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Physics LibreTexts

8.4: Reversible Adiabatic Expansion of an Ideal Gas

  • Page ID
    7259
  • An adiabatic process is one in which no heat enters or leaves the system, and hence, for a reversible adiabatic process the first law takes the form dU = − PdV. But from equation 8.1.1, CV = (∂U/∂T)V. But the internal energy of an ideal gas depends only on the temperature and is independent of the volume (because there are no intermolecular forces), and so, for an ideal gas, CV = dU/dT, and so we have dU = CVdT. Thus for a reversible adiabatic process and an ideal gas, CVdT = −PdV. (The minus sign shows that as V increases, T decreases, as expected.) But for a mole of an ideal gas, PV = RT = (CP − CV)T, or P = (CP − CV)T/V.

    Therefore

    \[ C_{v} d T=-\left(C_{P}-C_{V}\right) T d V / V\]

    (You may be wondering whether C and V are molar, specific or total quantities. If you look at the equation you'll agree that it is valid whether the volume and heat capacities are molar, specific or total.)

    Separate the variables and write γ for CP/CV:

    \[ \frac{d T}{T}+(\gamma-1) \frac{d V}{V}=0.\]

    Integrate:

    \[ T V^{\gamma-1}=\text { constant }.\]

    This shows how temperature and volume of an ideal gas vary during a reversible adiabatic expansion or compression. If the gas expands, the temperature goes down. If the gas is compressed, it becomes hot. Of course the pressure varies also, and the ideal gas conforms to the equation PV/T = constant. On elimination of T we obtain

    \[ P V^{\gamma}=\text { constant }.\]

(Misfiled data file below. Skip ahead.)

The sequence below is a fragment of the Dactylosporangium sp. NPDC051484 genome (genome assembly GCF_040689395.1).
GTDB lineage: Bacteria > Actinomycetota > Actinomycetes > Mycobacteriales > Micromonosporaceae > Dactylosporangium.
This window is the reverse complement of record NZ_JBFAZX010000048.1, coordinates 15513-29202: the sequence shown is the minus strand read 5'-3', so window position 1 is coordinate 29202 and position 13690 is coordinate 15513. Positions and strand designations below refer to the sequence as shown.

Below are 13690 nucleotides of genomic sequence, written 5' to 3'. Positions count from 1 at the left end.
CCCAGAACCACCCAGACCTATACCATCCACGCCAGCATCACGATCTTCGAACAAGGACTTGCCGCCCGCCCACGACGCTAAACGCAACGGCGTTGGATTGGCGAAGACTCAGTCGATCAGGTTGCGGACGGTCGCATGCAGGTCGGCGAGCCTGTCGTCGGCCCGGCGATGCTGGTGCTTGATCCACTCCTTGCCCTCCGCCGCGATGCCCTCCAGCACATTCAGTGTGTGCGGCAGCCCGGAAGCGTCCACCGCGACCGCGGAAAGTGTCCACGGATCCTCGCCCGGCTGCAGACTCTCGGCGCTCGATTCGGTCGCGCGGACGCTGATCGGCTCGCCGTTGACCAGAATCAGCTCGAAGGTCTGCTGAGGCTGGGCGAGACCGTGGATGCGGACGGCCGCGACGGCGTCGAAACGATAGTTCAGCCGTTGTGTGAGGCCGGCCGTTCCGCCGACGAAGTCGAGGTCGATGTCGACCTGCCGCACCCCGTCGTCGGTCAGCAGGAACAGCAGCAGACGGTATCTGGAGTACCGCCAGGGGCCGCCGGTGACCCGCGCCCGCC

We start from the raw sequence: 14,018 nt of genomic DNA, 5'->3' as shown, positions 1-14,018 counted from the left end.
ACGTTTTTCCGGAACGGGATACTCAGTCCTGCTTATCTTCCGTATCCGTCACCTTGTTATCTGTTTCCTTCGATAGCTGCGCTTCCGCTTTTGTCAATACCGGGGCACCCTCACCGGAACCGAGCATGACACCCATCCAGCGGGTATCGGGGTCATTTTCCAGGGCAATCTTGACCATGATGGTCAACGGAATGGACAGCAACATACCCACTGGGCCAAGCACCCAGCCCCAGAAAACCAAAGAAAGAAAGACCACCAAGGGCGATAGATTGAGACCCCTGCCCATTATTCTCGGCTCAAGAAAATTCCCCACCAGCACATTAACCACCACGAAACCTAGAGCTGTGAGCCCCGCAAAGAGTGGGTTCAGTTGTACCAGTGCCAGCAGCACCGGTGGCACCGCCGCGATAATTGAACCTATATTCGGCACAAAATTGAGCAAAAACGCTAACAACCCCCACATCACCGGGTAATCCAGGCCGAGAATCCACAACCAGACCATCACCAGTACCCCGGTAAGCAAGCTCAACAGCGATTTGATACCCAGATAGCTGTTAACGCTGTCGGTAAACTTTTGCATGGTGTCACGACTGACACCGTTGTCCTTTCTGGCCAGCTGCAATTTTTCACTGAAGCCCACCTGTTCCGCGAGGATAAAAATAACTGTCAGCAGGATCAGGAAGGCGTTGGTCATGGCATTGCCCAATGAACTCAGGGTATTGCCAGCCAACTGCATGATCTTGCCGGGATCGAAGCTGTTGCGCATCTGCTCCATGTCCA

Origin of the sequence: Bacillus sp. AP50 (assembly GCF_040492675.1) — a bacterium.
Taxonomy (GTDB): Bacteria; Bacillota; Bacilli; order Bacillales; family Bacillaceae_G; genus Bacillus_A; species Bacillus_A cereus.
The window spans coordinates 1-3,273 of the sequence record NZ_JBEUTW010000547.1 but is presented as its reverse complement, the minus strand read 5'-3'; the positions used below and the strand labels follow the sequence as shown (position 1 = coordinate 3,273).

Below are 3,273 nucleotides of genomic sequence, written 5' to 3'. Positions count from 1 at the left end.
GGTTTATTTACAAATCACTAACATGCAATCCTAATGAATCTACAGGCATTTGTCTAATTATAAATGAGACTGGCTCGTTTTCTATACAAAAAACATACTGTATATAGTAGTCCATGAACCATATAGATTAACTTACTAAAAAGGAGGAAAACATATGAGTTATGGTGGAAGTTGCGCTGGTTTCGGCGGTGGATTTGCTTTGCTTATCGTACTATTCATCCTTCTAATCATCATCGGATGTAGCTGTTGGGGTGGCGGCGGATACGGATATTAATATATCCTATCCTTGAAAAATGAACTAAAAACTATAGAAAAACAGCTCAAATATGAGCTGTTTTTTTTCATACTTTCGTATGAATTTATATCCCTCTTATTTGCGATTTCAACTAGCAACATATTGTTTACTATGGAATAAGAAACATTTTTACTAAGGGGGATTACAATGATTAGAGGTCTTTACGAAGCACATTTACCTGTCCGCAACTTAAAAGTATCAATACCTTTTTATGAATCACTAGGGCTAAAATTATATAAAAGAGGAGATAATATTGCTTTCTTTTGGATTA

On elimination of V we obtain

    \[ P^{-(\gamma-1)} T^{\gamma}=\text { constant. }\]

    In figure VIII.1 I draw, as light curves, five isotherms – i.e. the paths that would be taken by an ideal gas in the PV plane in isothermal processes at five temperatures. I also show, as a heavier line, an adiabat, PVγ = constant , which I calculated for γ = 5/3. The adiabat is steeper than the isotherms, and the curve shows that, as the gas expands adiabatically, the temperature drops. If you know the original temperature and the old and new volumes, equation 8.4.3 will enable you to calculate the new temperature. If you know the original temperature and the old and new pressures, equation 8.4.5 will enable you to calculate the new temperature. While these purely thermodynamic arguments show that a gas becomes hotter if you compress it, this is also to be expected at the microscopic level. Thus, if a molecule bounces elastically against a piston that is moving towards it, it will gain kinetic energy, and it will lose kinetic energy if it bounces off a piston that is moving away from it.

    Screen Shot 2019-07-03 at 7.38.39 PM.png

    Let us calculate the work done by a mole of an ideal gas in a reversible adiabatic expansion from (P1 , V1) to (P2 , V2):

    \[ W=\int_{V_{1}}^{V_{2}} P d V.\]

    For a reversible adiabatic expansion, PVγ = K, and therefore

    \[ W=K \int_{v_{1}}^{v_{2}} V^{-\gamma} d V=\frac{K}{\gamma-1}\left(V_{1}^{-(\gamma-1)}-V_{2}^{-(\gamma-1)}\right)\]

    That is,

    \[ W=\frac{P_{1} V_{1}-P_{2} V_{2}}{\gamma-1}=\frac{R\left(T_{1}-T_{2}\right)}{\gamma-1}\]

    (Note that T2 < T1 in this adiabatic expansion.)

    Compare this with equation 8.3.1 for an isothermal expansion.

    Note also that, since R = CPCV and CP/CV = γ this can also be written

    \[ W=C_{V}\left(T_{1}-T_{2}\right)\]

    This is also equal to the heat that would be lost if the gas were to cool from T1 to T2 at constant volume. Think about this! Is it coincidence, or must it be so?

    Here is a useful exercise. In figure VIII.2, a gas goes from (P1, V1) to (P2, V2) via three different reversible routes:

    (a) An isobaric expansion followed by an isochoric decrease in pressure;

    (b) An isochoric decrease in pressure followed by an isobaric expansion;

    (c) An adiabatic expansion.

    Screen Shot 2019-07-03 at 7.45.17 PM.png

    At each stage, calculate the work done on or by the gas, the heat gained by the gas or lost from the gas, and the increase or decrease of the internal energy of the gas. This exercise will illustrate that U is a function of state, but Q and W are not. (I expect the answers to be in algebra; ignore the numbers on the axes – they don’t mean anything in particular.)